• Perform advanced dictionary attacks with highly customizable permutations
  • Perform offline attacks without Apple iTunes installed
  • Recover passwords to backups for original and ‘jailbroken’ iPhone, iPhone 3G, iPhone 3GS, iPhone 4, iPad, and iPod Touch 1st, 2nd, and 3rd Gen devices
  • Compatible with all versions of iTunes (incl. 10.0) and iOS (3 and 4, incl. 4.1)

Elcomsoft iPhone Password Breaker supports Windows XP, Windows Server 2003, Windows Server 2008, Windows Vista or Windows 7 with x32 and x64 architectures. Password-protected backups to iPhone, iPhone 3G, iPhone 3GS, iPhone 4, iPad, and iPod Touch 1st, 2nd, and 3rd Gen devices are supported.

Patching Windows XP SP2 for the Shortcut LNK Vulnerability MS10-046

So we all know that on the 13th July 2010 Microsoft support for Windows 2000 Service Pack 4, and Windows XP Service Pack 2 came to an end.

Then on the 16th July they release a Microsoft Security Advisory 2286198 regarding a critical vulnerability that could allow remote code execution. This was then updated to  Security Bulletin and out of band patch MS10-046.

The vulnerability could allow remote code execution if the icon of a specially crafted shortcut is displayed. An attacker who successfully exploited this vulnerability could gain the same user rights as the local user. Users whose accounts are configured to have fewer user rights on the system could be less impacted than users who operate with administrative user rights.

So Microsoft then release the patch for XP SP3 and above, which is fine and great. However many organisations still have XP SP2, and this is a pretty good vuln, so you really would want to patch it. So obviously the best thing to do is pull your finger out and get upto XP SP3, as these sort of issues will continue and you need to be on a supported platform. Easier said than done for some companies, but we really should put the effort in.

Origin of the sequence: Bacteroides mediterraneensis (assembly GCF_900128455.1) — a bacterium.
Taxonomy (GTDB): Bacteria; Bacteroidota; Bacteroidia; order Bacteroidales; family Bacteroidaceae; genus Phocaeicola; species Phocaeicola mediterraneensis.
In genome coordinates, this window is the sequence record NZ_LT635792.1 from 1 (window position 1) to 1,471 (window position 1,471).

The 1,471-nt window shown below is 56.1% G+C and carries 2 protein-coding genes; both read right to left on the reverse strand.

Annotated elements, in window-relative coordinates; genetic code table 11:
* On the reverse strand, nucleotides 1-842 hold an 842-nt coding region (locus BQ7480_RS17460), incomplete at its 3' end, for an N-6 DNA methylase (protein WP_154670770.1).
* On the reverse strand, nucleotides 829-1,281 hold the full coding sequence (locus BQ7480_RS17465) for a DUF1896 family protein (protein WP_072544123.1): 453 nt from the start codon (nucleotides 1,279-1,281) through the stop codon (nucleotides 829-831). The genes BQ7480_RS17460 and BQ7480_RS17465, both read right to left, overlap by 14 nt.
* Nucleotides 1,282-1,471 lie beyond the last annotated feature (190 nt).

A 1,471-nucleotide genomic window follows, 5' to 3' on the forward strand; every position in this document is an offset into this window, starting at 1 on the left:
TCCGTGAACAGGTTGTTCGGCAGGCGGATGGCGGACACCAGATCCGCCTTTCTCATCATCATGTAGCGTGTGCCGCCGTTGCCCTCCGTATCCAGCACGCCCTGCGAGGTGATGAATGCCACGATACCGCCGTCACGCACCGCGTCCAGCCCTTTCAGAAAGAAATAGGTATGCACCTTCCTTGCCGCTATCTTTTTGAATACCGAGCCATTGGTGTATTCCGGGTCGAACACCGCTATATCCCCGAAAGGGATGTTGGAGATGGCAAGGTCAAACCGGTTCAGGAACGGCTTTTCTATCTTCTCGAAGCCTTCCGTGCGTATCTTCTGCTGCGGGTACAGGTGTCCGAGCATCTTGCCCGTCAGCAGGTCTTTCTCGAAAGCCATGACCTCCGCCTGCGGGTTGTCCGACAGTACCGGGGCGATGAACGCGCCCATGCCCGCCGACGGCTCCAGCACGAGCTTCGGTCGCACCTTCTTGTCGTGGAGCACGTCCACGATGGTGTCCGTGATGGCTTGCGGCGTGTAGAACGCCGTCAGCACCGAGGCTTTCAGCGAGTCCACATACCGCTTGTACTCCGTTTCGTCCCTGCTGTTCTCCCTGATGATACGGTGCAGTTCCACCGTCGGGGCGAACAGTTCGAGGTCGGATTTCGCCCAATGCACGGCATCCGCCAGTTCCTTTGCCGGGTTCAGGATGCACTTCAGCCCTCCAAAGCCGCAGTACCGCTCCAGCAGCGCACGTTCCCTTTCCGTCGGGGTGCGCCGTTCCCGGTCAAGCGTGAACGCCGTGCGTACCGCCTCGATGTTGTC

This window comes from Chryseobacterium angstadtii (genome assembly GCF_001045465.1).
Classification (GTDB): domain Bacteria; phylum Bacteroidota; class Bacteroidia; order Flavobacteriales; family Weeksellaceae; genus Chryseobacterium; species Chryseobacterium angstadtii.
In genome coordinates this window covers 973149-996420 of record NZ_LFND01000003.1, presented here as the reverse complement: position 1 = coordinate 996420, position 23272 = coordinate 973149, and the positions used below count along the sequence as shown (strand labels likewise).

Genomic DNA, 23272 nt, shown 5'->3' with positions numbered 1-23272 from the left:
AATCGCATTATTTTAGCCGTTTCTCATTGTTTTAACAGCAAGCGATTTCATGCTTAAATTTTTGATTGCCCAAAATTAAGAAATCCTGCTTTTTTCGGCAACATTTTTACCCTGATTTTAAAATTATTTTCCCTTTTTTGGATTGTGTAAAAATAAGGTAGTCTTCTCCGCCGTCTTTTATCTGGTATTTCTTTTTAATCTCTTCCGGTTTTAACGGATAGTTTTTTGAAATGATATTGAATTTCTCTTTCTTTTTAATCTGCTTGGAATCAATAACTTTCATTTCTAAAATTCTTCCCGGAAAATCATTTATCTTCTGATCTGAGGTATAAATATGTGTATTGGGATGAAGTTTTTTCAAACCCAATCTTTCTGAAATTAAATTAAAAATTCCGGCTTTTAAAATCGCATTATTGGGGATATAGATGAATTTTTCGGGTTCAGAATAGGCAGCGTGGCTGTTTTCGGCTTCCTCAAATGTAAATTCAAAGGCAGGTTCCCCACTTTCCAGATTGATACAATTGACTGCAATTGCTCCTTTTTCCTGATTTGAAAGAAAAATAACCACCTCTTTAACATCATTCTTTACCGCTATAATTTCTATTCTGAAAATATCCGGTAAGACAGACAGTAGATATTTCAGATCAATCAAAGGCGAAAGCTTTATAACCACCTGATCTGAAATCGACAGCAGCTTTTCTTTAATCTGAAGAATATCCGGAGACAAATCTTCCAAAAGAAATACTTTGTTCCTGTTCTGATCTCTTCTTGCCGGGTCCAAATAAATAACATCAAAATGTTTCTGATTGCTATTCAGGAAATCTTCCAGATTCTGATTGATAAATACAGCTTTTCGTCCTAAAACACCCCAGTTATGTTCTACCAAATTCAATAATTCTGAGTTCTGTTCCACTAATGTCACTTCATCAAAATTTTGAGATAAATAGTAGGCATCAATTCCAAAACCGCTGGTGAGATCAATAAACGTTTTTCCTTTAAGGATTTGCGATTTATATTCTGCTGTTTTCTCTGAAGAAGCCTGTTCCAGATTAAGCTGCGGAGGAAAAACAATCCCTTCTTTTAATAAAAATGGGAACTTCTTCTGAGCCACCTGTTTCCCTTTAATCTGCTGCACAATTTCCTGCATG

However….. I was speaking to a friend who will remain unamed and he informed me that his company have been issued with a patch for XP SP2 to resolve the shortcut LNK vulnerability (MS10-046). So we start talking to our Microsoft reps, and apparently they is no such thing, etc etc. So I speak to my friend some more and get the filename and hash for the file. Then speaking to Microsoft some more, still denial, but they they say, oh well there is something like that, but its for embedded systems only.  Security Update for Windows XP Embedded (KB2286198)

So I think to myself, well I will check with my friend, and he confirms the hash’s are the same, and its the same file. I look at the properties and it says its ok for XP SP2, nothing about being embedded. So I grab a spare XP SP2 machine and install it. All verifies ok, and installs. Reboot. No problem. So this should work right???

Time to test.

Below is a simple quick and dirty video of an XP SP2 VM (This was the home edition I had handy, but have also checked on professional edition with the same results) where I use the Metasploit MS10-046 exploit to get a shell, I then patch the the KB2286198 patch mention above, and guess what no more shell. I am not sure why Microsoft are not sharing this info openly, but I guess at the same time it is there to test and download. Perhaps they don’t to set an out of support patching, bite them in the arse type situation.

Apologies the video is abit blurry, but this was a quick job, I recommend going HD on it for a little more clarity.